Recreation Fee Area Maps and FAQs

[Photo]: Henshaw Overlook - funded in part by Adventure Pass fees.
Henshaw Overlook
Funded in part by Adventure Pass Fees

Recreation Fee Maps 

Map showing Recreation Fee Sites on the Descanso Ranger District

Map showing Recreation Fee Sites on the Palomar Ranger District

Map showing Recreation Fee Sites on the Trabuco Ranger District

Printable Maps

Map showing Recreation Fee Sites on the Descanso Ranger District

Map showing Recreation Fee Sites on the Palomar Ranger District

Map showing Recreation Fee Sites on the Trabuco Ranger District

For additional information, please visit the National Forest Service website via the following link:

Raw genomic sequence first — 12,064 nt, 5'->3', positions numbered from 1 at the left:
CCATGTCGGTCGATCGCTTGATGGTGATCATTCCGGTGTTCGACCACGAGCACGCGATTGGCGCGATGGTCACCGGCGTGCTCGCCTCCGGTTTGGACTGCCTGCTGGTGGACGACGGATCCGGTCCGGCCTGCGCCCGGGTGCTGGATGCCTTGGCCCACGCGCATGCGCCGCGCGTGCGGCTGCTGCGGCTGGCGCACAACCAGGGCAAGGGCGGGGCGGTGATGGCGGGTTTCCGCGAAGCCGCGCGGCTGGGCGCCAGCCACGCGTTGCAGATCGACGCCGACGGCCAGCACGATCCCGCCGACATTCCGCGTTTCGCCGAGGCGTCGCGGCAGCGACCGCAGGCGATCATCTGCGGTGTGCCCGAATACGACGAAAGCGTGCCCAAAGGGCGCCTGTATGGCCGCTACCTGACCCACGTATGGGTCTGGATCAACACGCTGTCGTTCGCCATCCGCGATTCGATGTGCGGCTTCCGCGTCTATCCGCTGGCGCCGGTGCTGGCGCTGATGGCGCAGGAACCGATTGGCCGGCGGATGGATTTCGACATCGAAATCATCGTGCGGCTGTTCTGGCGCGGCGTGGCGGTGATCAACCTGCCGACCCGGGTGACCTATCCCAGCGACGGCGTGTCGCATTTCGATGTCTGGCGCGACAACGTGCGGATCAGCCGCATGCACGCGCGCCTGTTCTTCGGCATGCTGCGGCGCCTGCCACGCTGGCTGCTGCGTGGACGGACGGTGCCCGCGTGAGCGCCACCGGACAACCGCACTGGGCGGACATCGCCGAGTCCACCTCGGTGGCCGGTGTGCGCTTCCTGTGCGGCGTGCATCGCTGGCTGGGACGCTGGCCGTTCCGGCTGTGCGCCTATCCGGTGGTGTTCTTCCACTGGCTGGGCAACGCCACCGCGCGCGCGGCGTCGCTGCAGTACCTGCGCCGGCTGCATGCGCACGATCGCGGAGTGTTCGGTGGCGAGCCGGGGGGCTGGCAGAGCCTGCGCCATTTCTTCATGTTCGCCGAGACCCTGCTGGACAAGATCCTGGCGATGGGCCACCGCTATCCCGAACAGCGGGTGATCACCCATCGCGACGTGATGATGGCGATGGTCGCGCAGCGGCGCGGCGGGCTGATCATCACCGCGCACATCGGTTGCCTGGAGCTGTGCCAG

Questions and Answers 

Scope of the Program

Q1. Will I still be able to use my Adventure Pass?

Q2. Will fees still be charged in campgrounds?

Q3. I've heard that REA extends the fee program. Is this true?

Q4. What other Federal agencies are included in the REA legislation?

Q5. What types of fees are authorized under REA?

Q6. What amenities must be in place in order to charge fees in high impact recreation areas?

Q7. Will there be additional fee sites under the new law?

Where Fees are Required

Q8. Section 13 of the new legislation specifically repeals the recreation fee demo program. How can you continue to charge fees under a program that has been repealed?

Q9.The legislation specifically indicates that agencies cannot charge for access to dispersed areas with low or no investment, for driving through the Forest, or for stopping at overlooks or scenic pullouts. Isn't the Adventure Pass inconsistent with this direction?